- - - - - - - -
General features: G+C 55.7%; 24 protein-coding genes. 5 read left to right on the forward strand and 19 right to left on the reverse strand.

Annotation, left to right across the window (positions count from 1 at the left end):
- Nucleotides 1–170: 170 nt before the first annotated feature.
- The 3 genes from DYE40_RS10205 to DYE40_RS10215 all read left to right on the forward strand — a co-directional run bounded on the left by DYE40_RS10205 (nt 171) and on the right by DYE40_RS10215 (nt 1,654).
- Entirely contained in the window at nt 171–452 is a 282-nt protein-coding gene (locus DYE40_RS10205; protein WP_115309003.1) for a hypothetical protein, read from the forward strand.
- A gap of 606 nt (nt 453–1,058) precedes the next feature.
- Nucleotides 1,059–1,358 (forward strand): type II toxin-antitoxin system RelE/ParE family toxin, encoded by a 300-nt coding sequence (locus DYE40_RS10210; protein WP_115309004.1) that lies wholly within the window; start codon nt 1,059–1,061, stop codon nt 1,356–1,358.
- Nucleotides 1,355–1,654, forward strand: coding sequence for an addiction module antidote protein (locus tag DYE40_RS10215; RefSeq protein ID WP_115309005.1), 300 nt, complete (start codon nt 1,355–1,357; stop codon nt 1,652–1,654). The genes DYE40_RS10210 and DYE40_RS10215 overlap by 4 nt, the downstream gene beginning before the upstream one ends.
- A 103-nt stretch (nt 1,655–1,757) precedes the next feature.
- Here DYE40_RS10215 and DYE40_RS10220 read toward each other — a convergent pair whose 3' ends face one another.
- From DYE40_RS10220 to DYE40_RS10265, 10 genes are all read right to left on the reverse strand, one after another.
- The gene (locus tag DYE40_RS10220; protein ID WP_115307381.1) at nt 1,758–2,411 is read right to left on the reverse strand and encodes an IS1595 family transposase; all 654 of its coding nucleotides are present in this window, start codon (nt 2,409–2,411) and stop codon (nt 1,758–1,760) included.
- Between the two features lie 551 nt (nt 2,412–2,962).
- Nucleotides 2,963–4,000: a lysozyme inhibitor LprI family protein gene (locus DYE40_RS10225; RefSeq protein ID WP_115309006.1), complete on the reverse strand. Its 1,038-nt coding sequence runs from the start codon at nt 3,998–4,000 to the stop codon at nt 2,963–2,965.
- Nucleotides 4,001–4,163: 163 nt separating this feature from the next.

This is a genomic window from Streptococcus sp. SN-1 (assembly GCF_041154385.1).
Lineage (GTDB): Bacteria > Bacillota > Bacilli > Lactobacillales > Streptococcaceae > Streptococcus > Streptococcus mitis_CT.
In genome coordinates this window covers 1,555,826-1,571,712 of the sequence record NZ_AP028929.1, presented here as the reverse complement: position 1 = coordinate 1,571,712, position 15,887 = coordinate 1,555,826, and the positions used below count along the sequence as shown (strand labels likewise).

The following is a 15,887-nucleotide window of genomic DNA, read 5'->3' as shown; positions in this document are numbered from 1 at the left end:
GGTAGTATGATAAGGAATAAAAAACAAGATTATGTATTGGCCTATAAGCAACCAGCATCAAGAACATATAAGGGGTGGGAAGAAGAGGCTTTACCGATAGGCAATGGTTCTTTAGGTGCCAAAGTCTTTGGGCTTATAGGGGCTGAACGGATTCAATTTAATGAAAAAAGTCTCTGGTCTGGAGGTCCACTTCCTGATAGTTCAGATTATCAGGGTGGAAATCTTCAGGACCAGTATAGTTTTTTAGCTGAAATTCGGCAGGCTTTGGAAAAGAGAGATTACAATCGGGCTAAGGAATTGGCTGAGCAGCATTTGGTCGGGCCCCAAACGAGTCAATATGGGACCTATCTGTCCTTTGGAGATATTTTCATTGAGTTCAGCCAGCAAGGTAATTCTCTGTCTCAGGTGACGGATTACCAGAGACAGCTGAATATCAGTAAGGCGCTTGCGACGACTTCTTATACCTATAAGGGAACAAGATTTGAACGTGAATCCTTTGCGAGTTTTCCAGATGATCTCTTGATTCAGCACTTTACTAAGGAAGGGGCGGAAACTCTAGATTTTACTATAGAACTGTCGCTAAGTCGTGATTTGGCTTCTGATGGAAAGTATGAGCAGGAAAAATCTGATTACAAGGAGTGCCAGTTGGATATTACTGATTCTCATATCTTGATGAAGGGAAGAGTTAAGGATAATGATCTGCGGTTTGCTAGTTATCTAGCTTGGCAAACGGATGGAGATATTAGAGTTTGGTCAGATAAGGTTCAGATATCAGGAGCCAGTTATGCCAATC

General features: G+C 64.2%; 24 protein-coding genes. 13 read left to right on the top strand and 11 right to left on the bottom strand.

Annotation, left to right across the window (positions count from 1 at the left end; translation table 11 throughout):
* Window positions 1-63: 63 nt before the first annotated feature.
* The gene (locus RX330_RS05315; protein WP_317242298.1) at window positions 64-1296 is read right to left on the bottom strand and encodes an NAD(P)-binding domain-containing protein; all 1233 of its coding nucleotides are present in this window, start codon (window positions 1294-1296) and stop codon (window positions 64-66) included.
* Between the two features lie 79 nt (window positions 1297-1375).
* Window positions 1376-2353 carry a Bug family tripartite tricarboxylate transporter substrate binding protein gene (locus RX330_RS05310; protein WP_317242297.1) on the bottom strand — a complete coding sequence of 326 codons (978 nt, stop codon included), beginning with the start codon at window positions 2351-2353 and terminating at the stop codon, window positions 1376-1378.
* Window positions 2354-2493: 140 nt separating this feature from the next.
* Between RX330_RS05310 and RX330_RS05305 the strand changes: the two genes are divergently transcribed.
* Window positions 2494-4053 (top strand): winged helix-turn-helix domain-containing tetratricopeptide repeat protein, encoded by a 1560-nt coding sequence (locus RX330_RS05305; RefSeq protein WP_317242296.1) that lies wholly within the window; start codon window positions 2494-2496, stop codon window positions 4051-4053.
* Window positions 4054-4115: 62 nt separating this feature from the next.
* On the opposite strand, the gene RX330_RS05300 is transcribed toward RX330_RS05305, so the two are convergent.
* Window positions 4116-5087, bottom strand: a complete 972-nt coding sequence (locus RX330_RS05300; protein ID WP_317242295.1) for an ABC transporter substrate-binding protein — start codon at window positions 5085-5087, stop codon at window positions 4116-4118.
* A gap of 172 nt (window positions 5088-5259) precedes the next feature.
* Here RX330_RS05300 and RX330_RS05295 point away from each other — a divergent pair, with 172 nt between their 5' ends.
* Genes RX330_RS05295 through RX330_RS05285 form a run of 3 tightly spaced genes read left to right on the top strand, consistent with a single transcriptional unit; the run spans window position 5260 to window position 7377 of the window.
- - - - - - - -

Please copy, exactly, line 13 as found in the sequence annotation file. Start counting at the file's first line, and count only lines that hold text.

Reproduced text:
- Between the two features lie 551 nt (nt 2,412–2,962).